EFSA publishes its first report on pesticide residues in food

The European Food Safety Authority (EFSA) has published its first Annual Report on Pesticide Residues, which provides an overview on the pesticide residues in food[1] observed throughout the European Union (EU) during 2007[2] and assesses the exposure of consumers through their diets. The report showed that the majority of the samples complied with the legal maximum residue levels (MRLs) of pesticides and made a series of recommendations to further improve the collection of data required for pesticide exposure assessment.

The report, prepared by EFSA’s Pesticide Risk Assessment Peer Review (PRAPeR) Unit, said that 96 % of the samples analysed were compliant with the legal Maximum Residues Levels (MRLs) and 4 % exceeded them, compared to 5% in 2006[3].

In total, more than 74,000 samples of nearly 350 different types of food were analysed for pesticide residues in 2007, representing a 13 % increase in comparison with 2006. Considerable efforts were made by Member States in extending the scope of the analytical methods, which made it possible to detect up to 870 pesticides[4] in 2007 -- an increase of 13 % compared to previous years[5].

In order to protect consumers, MRLs are set at levels which are both safe for consumers and correspond to the lowest amount of pesticide used on the crop to achieve the desired effect. EFSA specified that the presence of pesticides in foods, and even the exceedance of an MRL, does not necessarily imply a food safety concern. When an MRL is exceeded, consumer exposure needs to be calculated in order to assess whether this represents a potential risk for consumers.

In assessing chronic (long-term) consumer exposure, EFSA followed a cautious approach, using conservative assumptions which overestimate exposure. For all evaluated pesticides, except one (diazinon), the chronic exposure did not raise concerns for consumer health. It is worth noting that since December 2007 all authorisations concerning this substance have been withdrawn and MRLs have been lowered.

The assessment of acute (short-term) exposure was also based on worst-case scenarios. Thus, estimates took into consideration high food consumption combined with the highest residue observed in the 2007 EU monitoring programme. Such critical intake cases are in reality very unlikely to occur. Assuming this scenario was to occur, a potential consumer risk could not be excluded for some of the results concerning 52 pesticide/commodity combinations, many of which have already been addressed by withdrawing authorisations or by lowering MRLs.

EFSA provided a series of recommendations for future monitoring programmes on pesticide residues, such as amending the reporting format to ensure more detailed results which will allow more accurate exposure assessment. These improvements will help better inform and support risk managers in regulating the safe use of pesticides.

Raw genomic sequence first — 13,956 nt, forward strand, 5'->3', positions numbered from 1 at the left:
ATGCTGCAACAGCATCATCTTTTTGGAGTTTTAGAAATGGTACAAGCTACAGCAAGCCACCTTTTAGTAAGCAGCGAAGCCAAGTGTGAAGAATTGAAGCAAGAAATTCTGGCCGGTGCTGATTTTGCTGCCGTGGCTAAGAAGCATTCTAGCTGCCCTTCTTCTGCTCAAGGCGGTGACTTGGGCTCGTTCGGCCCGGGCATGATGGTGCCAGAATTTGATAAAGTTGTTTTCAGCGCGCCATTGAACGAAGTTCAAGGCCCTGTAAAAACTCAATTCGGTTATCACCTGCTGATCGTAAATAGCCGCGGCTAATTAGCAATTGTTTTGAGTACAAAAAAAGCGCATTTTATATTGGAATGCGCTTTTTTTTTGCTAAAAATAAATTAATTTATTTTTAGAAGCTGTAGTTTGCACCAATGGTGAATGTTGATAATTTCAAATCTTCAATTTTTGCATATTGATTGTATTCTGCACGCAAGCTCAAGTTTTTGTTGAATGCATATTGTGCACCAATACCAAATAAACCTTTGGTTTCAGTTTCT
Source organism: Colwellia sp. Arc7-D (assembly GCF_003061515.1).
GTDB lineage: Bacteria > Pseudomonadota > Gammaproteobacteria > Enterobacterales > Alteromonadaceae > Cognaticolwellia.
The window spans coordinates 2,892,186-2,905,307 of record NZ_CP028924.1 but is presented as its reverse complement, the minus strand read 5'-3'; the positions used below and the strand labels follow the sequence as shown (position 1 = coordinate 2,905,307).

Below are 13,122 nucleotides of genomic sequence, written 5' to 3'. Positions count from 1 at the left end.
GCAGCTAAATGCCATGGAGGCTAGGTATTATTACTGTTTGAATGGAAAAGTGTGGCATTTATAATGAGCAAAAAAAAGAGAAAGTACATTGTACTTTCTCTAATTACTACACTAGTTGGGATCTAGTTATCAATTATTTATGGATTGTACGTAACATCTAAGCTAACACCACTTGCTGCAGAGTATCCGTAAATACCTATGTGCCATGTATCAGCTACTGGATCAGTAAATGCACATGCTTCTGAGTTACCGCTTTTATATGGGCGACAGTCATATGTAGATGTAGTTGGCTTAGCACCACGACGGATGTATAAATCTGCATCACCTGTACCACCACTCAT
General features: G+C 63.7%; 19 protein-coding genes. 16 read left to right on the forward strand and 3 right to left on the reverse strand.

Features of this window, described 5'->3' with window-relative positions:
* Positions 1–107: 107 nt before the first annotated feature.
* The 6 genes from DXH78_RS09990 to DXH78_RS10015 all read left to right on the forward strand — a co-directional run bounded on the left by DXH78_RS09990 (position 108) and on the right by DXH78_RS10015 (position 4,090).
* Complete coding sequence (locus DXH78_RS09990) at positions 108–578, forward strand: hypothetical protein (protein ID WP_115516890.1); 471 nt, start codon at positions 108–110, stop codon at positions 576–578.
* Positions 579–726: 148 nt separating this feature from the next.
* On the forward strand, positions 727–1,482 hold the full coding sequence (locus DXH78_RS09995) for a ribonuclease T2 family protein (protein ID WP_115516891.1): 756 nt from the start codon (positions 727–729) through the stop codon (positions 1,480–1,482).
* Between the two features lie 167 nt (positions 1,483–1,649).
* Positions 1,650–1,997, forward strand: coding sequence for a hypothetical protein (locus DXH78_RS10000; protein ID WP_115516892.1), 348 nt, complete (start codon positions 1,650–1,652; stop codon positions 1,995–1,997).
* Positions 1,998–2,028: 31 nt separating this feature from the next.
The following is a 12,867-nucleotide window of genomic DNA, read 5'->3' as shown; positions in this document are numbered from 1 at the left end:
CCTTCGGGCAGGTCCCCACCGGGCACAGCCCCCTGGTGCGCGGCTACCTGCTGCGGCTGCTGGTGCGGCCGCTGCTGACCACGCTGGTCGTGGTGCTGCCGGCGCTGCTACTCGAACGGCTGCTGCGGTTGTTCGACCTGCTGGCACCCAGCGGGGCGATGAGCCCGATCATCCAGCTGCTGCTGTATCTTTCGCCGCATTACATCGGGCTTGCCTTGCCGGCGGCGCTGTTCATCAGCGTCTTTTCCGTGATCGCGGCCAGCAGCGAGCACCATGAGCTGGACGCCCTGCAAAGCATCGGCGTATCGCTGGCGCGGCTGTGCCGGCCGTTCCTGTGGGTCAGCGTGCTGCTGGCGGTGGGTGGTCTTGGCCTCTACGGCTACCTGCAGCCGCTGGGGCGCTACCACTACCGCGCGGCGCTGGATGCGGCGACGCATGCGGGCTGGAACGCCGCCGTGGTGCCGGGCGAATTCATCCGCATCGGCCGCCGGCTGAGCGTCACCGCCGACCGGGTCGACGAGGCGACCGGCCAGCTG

Notes to editors

MRLs are the upper legal levels of a concentration of pesticide residues in or on food or feed, based on good agricultural practices, requiring that authorised pesticides are used at the lowest level needed for effective plant protection. An indispensable precondition for setting MRLs is the performance of a risk assessment to ensure consumer safety.

The results listed in the report indicated a slight improvement in the compliance with MRLs compared to previous years, but accurate comparability is complicated, as the number of countries included in the report has increased from 16 in 1996 to 29 in 2007, national monitoring programmes differ from each other and have varied considerably over time.

EFSA’s PRAPeR Unit is responsible for assessing MRLs for pesticides through a comprehensive assessment of consumer exposure and of any potential health effects which may result from all intended uses in food and animal feed. EFSA verifies that exposure levels are safe for all consumer groups including potential vulnerable groups, such as young children, the elderly and vegetarians. Actual exposure of consumers to pesticides is evaluated in EFSA’s Annual Report on Pesticide Residues.

EFSA’s Panel on Plant Protection Products and their Residues (PPR) gives scientific guidance in the fields of toxicology, eco-toxicology, fate and behaviour of pesticides. The PPR Panel also provides scientific advice on issues related to pesticides, that cannot be resolved within the peer review of active substances.

[1] Food commodities include fruit, vegetables and cereals
[2] In the 27 EU Member States and two EFTA states (Norway and Iceland) who have signed the Agreement on the European Economic Area.
[3] On the comparability with previous years please see also the notes to editors.
[4] This figure also includes metabolites.
[5] 354 pesticides were found in fruit and vegetables and 72 in cereals; this reflects the different usage of pesticides on the two groups of commodities.

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